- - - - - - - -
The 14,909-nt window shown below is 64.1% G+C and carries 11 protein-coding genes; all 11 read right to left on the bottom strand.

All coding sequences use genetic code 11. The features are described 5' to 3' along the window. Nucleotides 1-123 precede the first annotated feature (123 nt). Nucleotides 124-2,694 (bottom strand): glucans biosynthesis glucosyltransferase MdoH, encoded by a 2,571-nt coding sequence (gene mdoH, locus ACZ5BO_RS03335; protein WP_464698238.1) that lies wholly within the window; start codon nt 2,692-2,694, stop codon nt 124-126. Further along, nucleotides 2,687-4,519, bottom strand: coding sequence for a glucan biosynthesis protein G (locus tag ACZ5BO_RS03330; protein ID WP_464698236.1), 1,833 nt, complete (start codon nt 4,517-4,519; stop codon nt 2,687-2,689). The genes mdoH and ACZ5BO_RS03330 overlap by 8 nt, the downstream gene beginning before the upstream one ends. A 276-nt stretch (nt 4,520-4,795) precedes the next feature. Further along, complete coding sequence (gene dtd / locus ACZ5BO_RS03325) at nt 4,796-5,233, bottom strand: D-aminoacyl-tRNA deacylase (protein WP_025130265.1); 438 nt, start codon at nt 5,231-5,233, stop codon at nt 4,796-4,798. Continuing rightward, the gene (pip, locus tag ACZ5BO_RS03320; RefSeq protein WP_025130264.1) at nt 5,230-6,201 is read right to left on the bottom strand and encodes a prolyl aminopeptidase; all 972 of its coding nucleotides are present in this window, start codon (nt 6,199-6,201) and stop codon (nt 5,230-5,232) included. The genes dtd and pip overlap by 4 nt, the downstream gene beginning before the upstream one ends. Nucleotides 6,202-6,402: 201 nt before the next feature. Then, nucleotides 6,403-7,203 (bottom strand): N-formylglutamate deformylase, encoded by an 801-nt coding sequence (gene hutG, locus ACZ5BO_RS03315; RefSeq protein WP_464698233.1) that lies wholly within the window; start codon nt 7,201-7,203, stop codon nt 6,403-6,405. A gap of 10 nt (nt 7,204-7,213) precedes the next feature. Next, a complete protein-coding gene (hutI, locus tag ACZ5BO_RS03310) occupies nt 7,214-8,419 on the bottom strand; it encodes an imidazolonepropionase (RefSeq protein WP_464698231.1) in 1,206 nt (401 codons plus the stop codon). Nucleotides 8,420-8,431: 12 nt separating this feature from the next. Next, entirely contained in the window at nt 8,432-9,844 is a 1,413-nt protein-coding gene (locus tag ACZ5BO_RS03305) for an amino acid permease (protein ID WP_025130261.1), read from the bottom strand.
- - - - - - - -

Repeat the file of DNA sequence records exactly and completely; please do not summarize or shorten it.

The 14,909-nt window shown below is 64.1% G+C and carries 11 protein-coding genes; all 11 read right to left on the bottom strand.

All coding sequences use genetic code 11. The features are described 5' to 3' along the window. Nucleotides 1-123 precede the first annotated feature (123 nt). Nucleotides 124-2,694 (bottom strand): glucans biosynthesis glucosyltransferase MdoH, encoded by a 2,571-nt coding sequence (gene mdoH, locus ACZ5BO_RS03335; protein WP_464698238.1) that lies wholly within the window; start codon nt 2,692-2,694, stop codon nt 124-126. Further along, nucleotides 2,687-4,519, bottom strand: coding sequence for a glucan biosynthesis protein G (locus tag ACZ5BO_RS03330; protein ID WP_464698236.1), 1,833 nt, complete (start codon nt 4,517-4,519; stop codon nt 2,687-2,689). The genes mdoH and ACZ5BO_RS03330 overlap by 8 nt, the downstream gene beginning before the upstream one ends. A 276-nt stretch (nt 4,520-4,795) precedes the next feature. Further along, complete coding sequence (gene dtd / locus ACZ5BO_RS03325) at nt 4,796-5,233, bottom strand: D-aminoacyl-tRNA deacylase (protein WP_025130265.1); 438 nt, start codon at nt 5,231-5,233, stop codon at nt 4,796-4,798. Continuing rightward, the gene (pip, locus tag ACZ5BO_RS03320; RefSeq protein WP_025130264.1) at nt 5,230-6,201 is read right to left on the bottom strand and encodes a prolyl aminopeptidase; all 972 of its coding nucleotides are present in this window, start codon (nt 6,199-6,201) and stop codon (nt 5,230-5,232) included. The genes dtd and pip overlap by 4 nt, the downstream gene beginning before the upstream one ends. Nucleotides 6,202-6,402: 201 nt before the next feature. Then, nucleotides 6,403-7,203 (bottom strand): N-formylglutamate deformylase, encoded by an 801-nt coding sequence (gene hutG, locus ACZ5BO_RS03315; RefSeq protein WP_464698233.1) that lies wholly within the window; start codon nt 7,201-7,203, stop codon nt 6,403-6,405. A gap of 10 nt (nt 7,204-7,213) precedes the next feature. Next, a complete protein-coding gene (hutI, locus tag ACZ5BO_RS03310) occupies nt 7,214-8,419 on the bottom strand; it encodes an imidazolonepropionase (RefSeq protein WP_464698231.1) in 1,206 nt (401 codons plus the stop codon). Nucleotides 8,420-8,431: 12 nt separating this feature from the next. Next, entirely contained in the window at nt 8,432-9,844 is a 1,413-nt protein-coding gene (locus tag ACZ5BO_RS03305) for an amino acid permease (protein ID WP_025130261.1), read from the bottom strand.